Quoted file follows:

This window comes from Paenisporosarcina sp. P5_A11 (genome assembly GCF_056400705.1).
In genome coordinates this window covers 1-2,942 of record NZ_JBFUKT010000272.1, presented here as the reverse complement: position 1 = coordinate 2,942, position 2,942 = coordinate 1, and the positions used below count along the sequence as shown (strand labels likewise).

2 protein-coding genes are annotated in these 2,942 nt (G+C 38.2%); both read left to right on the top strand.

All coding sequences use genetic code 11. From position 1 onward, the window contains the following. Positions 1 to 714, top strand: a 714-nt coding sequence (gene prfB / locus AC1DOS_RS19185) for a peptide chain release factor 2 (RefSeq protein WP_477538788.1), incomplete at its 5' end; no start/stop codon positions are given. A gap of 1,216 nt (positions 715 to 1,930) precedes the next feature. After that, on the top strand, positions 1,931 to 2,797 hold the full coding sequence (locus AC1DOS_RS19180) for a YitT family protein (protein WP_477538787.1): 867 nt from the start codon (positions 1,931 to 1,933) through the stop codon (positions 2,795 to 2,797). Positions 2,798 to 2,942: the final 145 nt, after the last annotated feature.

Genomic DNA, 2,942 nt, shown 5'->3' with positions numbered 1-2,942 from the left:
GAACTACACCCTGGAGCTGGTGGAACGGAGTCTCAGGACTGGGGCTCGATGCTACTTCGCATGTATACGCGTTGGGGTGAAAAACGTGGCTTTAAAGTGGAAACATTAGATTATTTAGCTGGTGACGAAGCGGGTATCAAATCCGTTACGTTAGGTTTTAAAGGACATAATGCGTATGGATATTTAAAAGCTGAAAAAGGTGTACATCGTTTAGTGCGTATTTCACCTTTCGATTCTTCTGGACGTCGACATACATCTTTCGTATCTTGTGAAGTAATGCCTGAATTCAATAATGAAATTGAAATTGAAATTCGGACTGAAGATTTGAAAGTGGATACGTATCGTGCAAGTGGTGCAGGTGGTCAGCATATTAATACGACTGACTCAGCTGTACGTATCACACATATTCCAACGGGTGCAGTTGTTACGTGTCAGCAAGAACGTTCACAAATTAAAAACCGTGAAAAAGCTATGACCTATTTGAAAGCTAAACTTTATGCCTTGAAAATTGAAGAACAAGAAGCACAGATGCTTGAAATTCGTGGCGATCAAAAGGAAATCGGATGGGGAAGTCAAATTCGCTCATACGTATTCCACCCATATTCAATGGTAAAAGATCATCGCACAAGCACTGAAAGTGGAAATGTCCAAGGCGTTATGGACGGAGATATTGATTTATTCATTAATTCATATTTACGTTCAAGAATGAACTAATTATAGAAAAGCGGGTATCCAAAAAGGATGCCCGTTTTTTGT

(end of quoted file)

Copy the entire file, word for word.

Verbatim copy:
This window comes from Paenisporosarcina sp. P5_A11 (genome assembly GCF_056400705.1).
In genome coordinates this window covers 1-2,942 of record NZ_JBFUKT010000272.1, presented here as the reverse complement: position 1 = coordinate 2,942, position 2,942 = coordinate 1, and the positions used below count along the sequence as shown (strand labels likewise).

2 protein-coding genes are annotated in these 2,942 nt (G+C 38.2%); both read left to right on the top strand.

All coding sequences use genetic code 11. From position 1 onward, the window contains the following. Positions 1 to 714, top strand: a 714-nt coding sequence (gene prfB / locus AC1DOS_RS19185) for a peptide chain release factor 2 (RefSeq protein WP_477538788.1), incomplete at its 5' end; no start/stop codon positions are given. A gap of 1,216 nt (positions 715 to 1,930) precedes the next feature. After that, on the top strand, positions 1,931 to 2,797 hold the full coding sequence (locus AC1DOS_RS19180) for a YitT family protein (protein WP_477538787.1): 867 nt from the start codon (positions 1,931 to 1,933) through the stop codon (positions 2,795 to 2,797). Positions 2,798 to 2,942: the final 145 nt, after the last annotated feature.

Genomic DNA, 2,942 nt, shown 5'->3' with positions numbered 1-2,942 from the left:
GAACTACACCCTGGAGCTGGTGGAACGGAGTCTCAGGACTGGGGCTCGATGCTACTTCGCATGTATACGCGTTGGGGTGAAAAACGTGGCTTTAAAGTGGAAACATTAGATTATTTAGCTGGTGACGAAGCGGGTATCAAATCCGTTACGTTAGGTTTTAAAGGACATAATGCGTATGGATATTTAAAAGCTGAAAAAGGTGTACATCGTTTAGTGCGTATTTCACCTTTCGATTCTTCTGGACGTCGACATACATCTTTCGTATCTTGTGAAGTAATGCCTGAATTCAATAATGAAATTGAAATTGAAATTCGGACTGAAGATTTGAAAGTGGATACGTATCGTGCAAGTGGTGCAGGTGGTCAGCATATTAATACGACTGACTCAGCTGTACGTATCACACATATTCCAACGGGTGCAGTTGTTACGTGTCAGCAAGAACGTTCACAAATTAAAAACCGTGAAAAAGCTATGACCTATTTGAAAGCTAAACTTTATGCCTTGAAAATTGAAGAACAAGAAGCACAGATGCTTGAAATTCGTGGCGATCAAAAGGAAATCGGATGGGGAAGTCAAATTCGCTCATACGTATTCCACCCATATTCAATGGTAAAAGATCATCGCACAAGCACTGAAAGTGGAAATGTCCAAGGCGTTATGGACGGAGATATTGATTTATTCATTAATTCATATTTACGTTCAAGAATGAACTAATTATAGAAAAGCGGGTATCCAAAAAGGATGCCCGTTTTTTGT